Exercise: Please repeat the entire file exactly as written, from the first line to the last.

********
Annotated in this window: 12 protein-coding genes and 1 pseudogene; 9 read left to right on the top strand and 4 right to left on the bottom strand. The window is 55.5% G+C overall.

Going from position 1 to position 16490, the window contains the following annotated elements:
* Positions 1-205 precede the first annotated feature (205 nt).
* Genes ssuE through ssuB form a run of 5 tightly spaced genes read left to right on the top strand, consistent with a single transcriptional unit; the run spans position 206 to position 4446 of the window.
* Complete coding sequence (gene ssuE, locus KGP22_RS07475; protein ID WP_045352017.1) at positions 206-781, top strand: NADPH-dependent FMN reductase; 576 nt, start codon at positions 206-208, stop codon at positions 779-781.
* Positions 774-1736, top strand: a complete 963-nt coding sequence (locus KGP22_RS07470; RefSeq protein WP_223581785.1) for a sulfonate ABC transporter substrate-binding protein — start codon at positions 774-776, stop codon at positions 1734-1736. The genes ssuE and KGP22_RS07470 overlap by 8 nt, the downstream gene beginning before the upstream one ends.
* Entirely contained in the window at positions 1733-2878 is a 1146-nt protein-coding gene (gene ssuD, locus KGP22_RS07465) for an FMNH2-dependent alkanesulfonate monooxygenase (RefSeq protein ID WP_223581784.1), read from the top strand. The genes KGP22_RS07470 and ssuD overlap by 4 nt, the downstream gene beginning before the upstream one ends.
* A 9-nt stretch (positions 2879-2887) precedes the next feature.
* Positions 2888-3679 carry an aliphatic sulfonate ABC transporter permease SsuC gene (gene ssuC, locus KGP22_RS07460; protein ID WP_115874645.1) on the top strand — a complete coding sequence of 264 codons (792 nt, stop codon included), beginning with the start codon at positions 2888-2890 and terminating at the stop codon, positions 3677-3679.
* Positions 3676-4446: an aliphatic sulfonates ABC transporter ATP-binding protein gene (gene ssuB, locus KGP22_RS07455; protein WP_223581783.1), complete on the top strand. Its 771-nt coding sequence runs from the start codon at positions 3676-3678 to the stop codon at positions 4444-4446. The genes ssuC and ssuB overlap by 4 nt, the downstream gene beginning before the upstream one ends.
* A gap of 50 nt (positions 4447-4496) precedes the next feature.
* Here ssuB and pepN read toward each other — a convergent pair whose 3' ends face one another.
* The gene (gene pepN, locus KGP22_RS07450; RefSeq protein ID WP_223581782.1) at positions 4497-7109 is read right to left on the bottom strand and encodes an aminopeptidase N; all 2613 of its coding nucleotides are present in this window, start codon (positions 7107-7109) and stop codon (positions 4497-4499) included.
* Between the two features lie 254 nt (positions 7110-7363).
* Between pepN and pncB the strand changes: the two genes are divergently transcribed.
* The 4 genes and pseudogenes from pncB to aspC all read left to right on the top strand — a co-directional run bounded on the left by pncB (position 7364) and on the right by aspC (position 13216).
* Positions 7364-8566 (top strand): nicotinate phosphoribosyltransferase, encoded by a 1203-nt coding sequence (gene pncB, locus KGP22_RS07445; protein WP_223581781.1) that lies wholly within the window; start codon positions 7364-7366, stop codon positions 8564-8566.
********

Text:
Annotated in this window: 12 protein-coding genes and 1 pseudogene; 9 read left to right on the top strand and 4 right to left on the bottom strand. The window is 55.5% G+C overall.

Going from position 1 to position 16490, the window contains the following annotated elements:
* Positions 1-205 precede the first annotated feature (205 nt).
* Genes ssuE through ssuB form a run of 5 tightly spaced genes read left to right on the top strand, consistent with a single transcriptional unit; the run spans position 206 to position 4446 of the window.
* Complete coding sequence (gene ssuE, locus KGP22_RS07475; protein ID WP_045352017.1) at positions 206-781, top strand: NADPH-dependent FMN reductase; 576 nt, start codon at positions 206-208, stop codon at positions 779-781.
* Positions 774-1736, top strand: a complete 963-nt coding sequence (locus KGP22_RS07470; RefSeq protein WP_223581785.1) for a sulfonate ABC transporter substrate-binding protein — start codon at positions 774-776, stop codon at positions 1734-1736. The genes ssuE and KGP22_RS07470 overlap by 8 nt, the downstream gene beginning before the upstream one ends.
* Entirely contained in the window at positions 1733-2878 is a 1146-nt protein-coding gene (gene ssuD, locus KGP22_RS07465) for an FMNH2-dependent alkanesulfonate monooxygenase (RefSeq protein ID WP_223581784.1), read from the top strand. The genes KGP22_RS07470 and ssuD overlap by 4 nt, the downstream gene beginning before the upstream one ends.
* A 9-nt stretch (positions 2879-2887) precedes the next feature.
* Positions 2888-3679 carry an aliphatic sulfonate ABC transporter permease SsuC gene (gene ssuC, locus KGP22_RS07460; protein ID WP_115874645.1) on the top strand — a complete coding sequence of 264 codons (792 nt, stop codon included), beginning with the start codon at positions 2888-2890 and terminating at the stop codon, positions 3677-3679.
* Positions 3676-4446: an aliphatic sulfonates ABC transporter ATP-binding protein gene (gene ssuB, locus KGP22_RS07455; protein WP_223581783.1), complete on the top strand. Its 771-nt coding sequence runs from the start codon at positions 3676-3678 to the stop codon at positions 4444-4446. The genes ssuC and ssuB overlap by 4 nt, the downstream gene beginning before the upstream one ends.
* A gap of 50 nt (positions 4447-4496) precedes the next feature.
* Here ssuB and pepN read toward each other — a convergent pair whose 3' ends face one another.
* The gene (gene pepN, locus KGP22_RS07450; RefSeq protein ID WP_223581782.1) at positions 4497-7109 is read right to left on the bottom strand and encodes an aminopeptidase N; all 2613 of its coding nucleotides are present in this window, start codon (positions 7107-7109) and stop codon (positions 4497-4499) included.
* Between the two features lie 254 nt (positions 7110-7363).
* Between pepN and pncB the strand changes: the two genes are divergently transcribed.
* The 4 genes and pseudogenes from pncB to aspC all read left to right on the top strand — a co-directional run bounded on the left by pncB (position 7364) and on the right by aspC (position 13216).
* Positions 7364-8566 (top strand): nicotinate phosphoribosyltransferase, encoded by a 1203-nt coding sequence (gene pncB, locus KGP22_RS07445; protein WP_223581781.1) that lies wholly within the window; start codon positions 7364-7366, stop codon positions 8564-8566.